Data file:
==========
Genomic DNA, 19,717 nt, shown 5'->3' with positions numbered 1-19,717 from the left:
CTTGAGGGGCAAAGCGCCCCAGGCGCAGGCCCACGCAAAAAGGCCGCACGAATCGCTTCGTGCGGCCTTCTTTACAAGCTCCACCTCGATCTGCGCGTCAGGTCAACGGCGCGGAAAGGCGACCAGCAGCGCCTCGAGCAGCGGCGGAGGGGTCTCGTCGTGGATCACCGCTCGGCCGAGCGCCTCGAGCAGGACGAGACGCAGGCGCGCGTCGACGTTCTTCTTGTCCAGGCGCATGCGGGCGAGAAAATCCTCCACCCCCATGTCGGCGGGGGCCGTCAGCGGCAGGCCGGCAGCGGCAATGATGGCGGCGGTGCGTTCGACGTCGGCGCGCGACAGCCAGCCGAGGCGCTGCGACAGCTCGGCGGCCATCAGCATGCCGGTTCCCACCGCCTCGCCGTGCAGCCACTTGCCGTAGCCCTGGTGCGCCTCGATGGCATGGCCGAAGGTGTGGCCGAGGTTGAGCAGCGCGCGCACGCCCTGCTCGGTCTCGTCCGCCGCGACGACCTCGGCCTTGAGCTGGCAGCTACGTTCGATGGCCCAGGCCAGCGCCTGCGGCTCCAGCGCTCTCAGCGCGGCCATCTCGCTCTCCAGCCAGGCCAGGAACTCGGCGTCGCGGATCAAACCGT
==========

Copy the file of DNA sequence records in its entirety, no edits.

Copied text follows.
Genomic DNA, 19,717 nt, shown 5'->3' with positions numbered 1-19,717 from the left:
CTTGAGGGGCAAAGCGCCCCAGGCGCAGGCCCACGCAAAAAGGCCGCACGAATCGCTTCGTGCGGCCTTCTTTACAAGCTCCACCTCGATCTGCGCGTCAGGTCAACGGCGCGGAAAGGCGACCAGCAGCGCCTCGAGCAGCGGCGGAGGGGTCTCGTCGTGGATCACCGCTCGGCCGAGCGCCTCGAGCAGGACGAGACGCAGGCGCGCGTCGACGTTCTTCTTGTCCAGGCGCATGCGGGCGAGAAAATCCTCCACCCCCATGTCGGCGGGGGCCGTCAGCGGCAGGCCGGCAGCGGCAATGATGGCGGCGGTGCGTTCGACGTCGGCGCGCGACAGCCAGCCGAGGCGCTGCGACAGCTCGGCGGCCATCAGCATGCCGGTTCCCACCGCCTCGCCGTGCAGCCACTTGCCGTAGCCCTGGTGCGCCTCGATGGCATGGCCGAAGGTGTGGCCGAGGTTGAGCAGCGCGCGCACGCCCTGCTCGGTCTCGTCCGCCGCGACGACCTCGGCCTTGAGCTGGCAGCTACGTTCGATGGCCCAGGCCAGCGCCTGCGGCTCCAGCGCTCTCAGCGCGGCCATCTCGCTCTCCAGCCAGGCCAGGAACTCGGCGTCGCGGATCAAACCGT